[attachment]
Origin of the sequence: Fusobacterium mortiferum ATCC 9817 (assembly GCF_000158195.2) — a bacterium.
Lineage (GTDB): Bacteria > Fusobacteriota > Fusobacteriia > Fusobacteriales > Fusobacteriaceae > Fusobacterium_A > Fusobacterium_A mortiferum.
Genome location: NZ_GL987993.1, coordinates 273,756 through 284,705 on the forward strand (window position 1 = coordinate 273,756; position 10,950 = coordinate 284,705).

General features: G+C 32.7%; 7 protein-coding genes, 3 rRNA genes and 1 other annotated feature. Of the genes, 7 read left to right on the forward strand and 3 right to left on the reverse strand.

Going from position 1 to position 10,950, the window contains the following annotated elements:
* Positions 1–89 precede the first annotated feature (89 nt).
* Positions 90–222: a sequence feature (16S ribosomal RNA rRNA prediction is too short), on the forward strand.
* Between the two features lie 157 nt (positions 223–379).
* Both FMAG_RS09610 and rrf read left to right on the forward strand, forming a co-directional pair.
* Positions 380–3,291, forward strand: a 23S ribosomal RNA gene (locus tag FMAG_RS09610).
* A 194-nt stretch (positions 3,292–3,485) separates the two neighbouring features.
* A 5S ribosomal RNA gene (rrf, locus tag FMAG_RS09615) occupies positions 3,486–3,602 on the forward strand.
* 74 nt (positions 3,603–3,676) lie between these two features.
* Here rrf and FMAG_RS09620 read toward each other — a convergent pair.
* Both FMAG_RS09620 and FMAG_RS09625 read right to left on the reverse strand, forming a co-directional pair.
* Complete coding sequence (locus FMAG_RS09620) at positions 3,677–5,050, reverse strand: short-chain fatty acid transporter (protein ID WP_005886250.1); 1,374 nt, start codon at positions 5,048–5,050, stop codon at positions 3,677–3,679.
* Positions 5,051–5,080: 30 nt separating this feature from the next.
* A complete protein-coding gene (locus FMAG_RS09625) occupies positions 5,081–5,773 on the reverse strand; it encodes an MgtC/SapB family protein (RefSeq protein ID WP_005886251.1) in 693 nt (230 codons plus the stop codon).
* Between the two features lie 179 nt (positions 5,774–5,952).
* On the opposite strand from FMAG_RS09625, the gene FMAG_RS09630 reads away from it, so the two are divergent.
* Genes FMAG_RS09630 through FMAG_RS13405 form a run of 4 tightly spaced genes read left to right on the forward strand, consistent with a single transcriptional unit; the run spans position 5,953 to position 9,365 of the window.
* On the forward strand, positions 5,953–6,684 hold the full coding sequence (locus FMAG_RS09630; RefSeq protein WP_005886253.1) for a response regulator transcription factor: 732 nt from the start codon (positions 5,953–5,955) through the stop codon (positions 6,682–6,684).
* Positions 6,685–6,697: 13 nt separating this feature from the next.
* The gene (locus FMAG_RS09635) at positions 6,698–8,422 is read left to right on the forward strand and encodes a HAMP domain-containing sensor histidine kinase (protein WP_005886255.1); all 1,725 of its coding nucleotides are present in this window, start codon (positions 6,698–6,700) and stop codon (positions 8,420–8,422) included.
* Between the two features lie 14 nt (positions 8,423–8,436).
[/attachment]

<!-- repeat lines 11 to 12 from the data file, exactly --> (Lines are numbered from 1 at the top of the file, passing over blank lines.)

* A 194-nt stretch (positions 3,292–3,485) separates the two neighbouring features.
* A 5S ribosomal RNA gene (rrf, locus tag FMAG_RS09615) occupies positions 3,486–3,602 on the forward strand.